Hello, students! I’m glad to see you all back to join me in Year Three of Herbology. Over the last few years, we have been building up your knowledge of the basics: safety concerns, basic definitions, as well as how to care for your plants. Now that we have the easy stuff out of the way, we can start to open ourselves up to more complicated plants and possibilities. In the next few years, we will be exploring how herbology intertwines with various professions and honing those skills a bit, starting this year with a look at various methods of healing. Should you have no desire to go into any of these professions, never fear! We will be covering the material as a sort of precursor, and all of the knowledge and information included is still useful for the average witch or wizard.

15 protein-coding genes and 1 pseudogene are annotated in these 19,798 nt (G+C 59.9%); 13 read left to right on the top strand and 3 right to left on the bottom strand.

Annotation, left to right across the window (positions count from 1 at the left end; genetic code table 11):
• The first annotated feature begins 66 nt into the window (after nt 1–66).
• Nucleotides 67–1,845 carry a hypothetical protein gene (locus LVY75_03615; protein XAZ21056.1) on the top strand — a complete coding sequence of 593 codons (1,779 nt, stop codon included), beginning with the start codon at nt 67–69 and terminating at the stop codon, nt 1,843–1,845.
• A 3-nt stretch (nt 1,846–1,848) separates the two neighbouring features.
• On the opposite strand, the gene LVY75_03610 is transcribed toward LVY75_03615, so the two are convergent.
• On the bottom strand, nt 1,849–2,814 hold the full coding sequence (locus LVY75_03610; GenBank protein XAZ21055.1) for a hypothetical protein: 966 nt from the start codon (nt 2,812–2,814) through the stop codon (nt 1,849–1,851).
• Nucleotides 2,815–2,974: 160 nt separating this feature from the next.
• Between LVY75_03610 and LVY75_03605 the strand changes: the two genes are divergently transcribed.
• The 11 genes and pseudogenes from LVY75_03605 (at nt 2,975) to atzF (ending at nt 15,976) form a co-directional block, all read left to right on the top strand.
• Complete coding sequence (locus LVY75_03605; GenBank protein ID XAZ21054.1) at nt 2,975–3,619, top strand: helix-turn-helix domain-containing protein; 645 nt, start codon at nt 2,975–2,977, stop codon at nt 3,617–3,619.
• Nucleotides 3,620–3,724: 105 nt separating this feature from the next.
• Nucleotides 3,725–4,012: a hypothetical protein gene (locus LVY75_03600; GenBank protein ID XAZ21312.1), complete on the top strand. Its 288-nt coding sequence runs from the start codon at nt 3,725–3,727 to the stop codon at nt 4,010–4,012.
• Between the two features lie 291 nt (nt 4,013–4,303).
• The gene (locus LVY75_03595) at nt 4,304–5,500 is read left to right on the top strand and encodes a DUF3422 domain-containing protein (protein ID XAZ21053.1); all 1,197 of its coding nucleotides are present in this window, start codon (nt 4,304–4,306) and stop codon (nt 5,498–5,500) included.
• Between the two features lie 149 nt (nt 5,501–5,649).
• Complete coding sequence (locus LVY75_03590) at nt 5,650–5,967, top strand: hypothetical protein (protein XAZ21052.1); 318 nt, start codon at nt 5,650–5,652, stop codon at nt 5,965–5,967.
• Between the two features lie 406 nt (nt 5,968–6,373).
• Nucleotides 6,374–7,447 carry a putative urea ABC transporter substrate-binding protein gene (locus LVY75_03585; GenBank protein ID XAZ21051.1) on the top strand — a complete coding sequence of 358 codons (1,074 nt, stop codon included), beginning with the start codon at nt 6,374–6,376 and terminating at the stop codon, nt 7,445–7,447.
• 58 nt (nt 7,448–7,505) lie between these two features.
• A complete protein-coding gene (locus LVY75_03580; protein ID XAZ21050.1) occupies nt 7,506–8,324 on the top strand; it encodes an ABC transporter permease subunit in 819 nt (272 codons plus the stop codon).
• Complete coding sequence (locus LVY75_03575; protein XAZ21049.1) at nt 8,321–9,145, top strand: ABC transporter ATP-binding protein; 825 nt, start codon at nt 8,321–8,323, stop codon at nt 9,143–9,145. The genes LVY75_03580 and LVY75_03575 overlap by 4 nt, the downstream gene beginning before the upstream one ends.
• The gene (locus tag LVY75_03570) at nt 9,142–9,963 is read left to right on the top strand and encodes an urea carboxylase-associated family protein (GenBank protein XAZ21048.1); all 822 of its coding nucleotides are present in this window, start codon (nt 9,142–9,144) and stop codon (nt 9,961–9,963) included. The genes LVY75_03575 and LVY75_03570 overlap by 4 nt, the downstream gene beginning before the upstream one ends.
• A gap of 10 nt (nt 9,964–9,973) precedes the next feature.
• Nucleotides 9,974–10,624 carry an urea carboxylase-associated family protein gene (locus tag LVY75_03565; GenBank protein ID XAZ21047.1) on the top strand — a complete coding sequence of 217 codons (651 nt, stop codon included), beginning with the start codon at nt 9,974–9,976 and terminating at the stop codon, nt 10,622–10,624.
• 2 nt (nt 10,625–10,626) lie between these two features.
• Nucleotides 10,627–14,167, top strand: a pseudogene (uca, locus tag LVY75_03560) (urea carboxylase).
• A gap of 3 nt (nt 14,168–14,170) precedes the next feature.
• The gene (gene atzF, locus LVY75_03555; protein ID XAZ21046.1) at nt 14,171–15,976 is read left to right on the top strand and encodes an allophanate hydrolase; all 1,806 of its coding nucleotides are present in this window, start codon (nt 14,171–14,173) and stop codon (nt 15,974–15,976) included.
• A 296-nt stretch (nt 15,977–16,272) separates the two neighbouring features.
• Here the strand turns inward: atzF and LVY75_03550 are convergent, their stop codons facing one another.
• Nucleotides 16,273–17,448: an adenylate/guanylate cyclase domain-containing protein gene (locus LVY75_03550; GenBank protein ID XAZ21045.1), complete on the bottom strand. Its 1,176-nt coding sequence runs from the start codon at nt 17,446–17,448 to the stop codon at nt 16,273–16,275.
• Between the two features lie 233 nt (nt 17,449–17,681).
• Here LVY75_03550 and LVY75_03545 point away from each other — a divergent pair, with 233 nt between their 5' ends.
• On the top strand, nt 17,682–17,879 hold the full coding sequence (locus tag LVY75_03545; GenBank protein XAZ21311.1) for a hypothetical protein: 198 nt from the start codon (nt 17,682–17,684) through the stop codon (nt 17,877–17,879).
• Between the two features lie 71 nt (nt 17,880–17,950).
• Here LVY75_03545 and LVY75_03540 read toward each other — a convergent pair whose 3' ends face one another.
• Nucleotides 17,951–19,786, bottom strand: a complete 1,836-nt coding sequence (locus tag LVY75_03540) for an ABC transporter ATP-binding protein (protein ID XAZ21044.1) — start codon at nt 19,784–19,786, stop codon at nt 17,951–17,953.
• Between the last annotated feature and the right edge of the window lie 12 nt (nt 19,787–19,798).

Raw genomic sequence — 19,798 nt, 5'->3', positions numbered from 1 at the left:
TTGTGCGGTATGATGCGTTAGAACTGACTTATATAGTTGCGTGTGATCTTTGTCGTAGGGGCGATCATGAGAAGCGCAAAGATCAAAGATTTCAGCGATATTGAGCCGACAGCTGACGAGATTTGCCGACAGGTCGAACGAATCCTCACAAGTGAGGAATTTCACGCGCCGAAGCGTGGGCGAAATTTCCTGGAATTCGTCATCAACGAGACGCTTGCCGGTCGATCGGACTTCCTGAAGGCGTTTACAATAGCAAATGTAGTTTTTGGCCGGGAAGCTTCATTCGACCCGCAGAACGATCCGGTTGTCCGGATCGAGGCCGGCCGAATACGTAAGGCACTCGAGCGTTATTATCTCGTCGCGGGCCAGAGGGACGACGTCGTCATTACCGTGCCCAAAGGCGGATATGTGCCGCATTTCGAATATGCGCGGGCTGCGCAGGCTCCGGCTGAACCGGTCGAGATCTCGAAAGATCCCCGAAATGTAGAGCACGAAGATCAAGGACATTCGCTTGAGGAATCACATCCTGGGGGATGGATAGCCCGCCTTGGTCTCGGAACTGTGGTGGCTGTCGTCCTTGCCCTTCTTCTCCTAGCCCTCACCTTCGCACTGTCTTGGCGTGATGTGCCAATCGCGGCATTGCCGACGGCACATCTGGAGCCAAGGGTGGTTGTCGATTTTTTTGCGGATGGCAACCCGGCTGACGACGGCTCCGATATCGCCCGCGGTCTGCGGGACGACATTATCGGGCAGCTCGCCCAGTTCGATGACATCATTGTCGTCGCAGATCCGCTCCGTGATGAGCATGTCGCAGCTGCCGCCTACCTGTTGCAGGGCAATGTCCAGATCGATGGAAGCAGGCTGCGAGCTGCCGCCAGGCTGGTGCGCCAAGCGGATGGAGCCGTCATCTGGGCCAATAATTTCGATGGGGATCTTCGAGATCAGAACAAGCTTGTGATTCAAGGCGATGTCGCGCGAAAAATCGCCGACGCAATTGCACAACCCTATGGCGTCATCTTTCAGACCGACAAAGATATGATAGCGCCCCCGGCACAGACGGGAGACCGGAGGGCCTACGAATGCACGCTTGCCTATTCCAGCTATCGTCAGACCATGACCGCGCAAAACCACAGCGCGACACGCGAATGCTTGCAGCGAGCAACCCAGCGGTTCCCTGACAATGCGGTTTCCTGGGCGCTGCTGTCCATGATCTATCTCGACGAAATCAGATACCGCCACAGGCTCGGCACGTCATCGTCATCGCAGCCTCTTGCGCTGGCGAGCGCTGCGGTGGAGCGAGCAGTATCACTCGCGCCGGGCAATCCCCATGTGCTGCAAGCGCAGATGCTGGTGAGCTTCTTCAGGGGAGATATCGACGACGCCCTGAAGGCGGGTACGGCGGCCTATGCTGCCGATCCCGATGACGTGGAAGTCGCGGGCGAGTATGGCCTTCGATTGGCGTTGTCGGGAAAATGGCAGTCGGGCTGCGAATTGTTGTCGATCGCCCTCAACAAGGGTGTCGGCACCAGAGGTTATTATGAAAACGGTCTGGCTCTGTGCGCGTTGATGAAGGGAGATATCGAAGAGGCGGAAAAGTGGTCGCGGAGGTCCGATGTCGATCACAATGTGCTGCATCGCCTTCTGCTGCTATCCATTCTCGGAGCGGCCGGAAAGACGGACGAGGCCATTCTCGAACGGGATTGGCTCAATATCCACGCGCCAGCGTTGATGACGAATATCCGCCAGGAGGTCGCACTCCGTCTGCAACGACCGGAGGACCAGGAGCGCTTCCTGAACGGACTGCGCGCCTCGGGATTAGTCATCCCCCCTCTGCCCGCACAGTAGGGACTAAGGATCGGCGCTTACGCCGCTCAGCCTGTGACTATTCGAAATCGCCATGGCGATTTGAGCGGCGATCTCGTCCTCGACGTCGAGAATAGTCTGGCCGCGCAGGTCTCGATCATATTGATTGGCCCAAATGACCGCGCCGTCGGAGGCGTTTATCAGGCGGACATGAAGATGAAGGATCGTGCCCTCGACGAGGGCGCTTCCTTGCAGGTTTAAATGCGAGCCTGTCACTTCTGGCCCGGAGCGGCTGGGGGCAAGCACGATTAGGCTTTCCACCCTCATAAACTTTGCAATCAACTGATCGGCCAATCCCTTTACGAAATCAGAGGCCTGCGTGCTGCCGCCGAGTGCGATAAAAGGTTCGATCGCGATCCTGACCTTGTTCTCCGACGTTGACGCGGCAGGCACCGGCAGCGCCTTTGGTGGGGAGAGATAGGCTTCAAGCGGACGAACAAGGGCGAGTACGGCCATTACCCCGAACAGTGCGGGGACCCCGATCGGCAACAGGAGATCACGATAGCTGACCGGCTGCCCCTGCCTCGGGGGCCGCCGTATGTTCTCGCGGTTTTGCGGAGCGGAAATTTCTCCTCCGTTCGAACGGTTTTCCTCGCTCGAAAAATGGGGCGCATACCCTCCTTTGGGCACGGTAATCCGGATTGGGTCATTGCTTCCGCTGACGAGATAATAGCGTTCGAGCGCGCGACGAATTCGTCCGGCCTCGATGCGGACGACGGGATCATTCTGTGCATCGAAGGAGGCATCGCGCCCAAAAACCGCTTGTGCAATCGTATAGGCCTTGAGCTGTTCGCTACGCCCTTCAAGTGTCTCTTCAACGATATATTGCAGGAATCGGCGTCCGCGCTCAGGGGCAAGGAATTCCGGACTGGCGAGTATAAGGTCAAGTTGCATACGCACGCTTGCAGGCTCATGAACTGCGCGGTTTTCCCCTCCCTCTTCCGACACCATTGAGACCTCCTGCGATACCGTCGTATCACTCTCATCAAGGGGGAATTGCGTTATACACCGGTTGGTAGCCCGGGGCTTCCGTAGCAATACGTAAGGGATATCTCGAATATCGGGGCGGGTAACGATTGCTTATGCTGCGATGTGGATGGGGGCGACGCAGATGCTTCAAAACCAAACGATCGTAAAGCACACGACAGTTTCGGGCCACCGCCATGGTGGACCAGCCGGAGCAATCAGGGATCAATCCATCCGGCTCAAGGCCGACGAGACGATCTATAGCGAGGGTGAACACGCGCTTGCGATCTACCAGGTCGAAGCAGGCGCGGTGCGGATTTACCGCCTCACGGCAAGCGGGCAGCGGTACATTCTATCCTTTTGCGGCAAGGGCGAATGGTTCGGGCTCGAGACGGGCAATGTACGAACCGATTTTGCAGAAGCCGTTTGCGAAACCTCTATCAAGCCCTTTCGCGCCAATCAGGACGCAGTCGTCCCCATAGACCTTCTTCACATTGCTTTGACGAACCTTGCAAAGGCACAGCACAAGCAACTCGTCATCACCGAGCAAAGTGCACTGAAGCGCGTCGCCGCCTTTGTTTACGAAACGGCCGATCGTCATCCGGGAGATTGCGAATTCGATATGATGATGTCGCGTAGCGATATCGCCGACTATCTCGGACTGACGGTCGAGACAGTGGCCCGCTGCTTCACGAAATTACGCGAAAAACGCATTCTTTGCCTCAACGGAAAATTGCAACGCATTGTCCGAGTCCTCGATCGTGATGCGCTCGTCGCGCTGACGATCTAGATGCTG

Explanations and Expectations
This year, we will be focusing on plants that have been highlighted for healing. Obviously, you will have noted that nearly every plant we’ve gone over so far has some use in healing, so those chosen for this year offer a bit more than your average potion ingredients. Specifically, we will be focusing on herbs that have a historic use and a good deal of tradition behind them, as well as some plants with newly discovered properties. As we will talk about next week, different regions of the world utilize different plants in medicine, and because of this, we will be covering multiple regions of the world in order to get a varied look at healing herbs.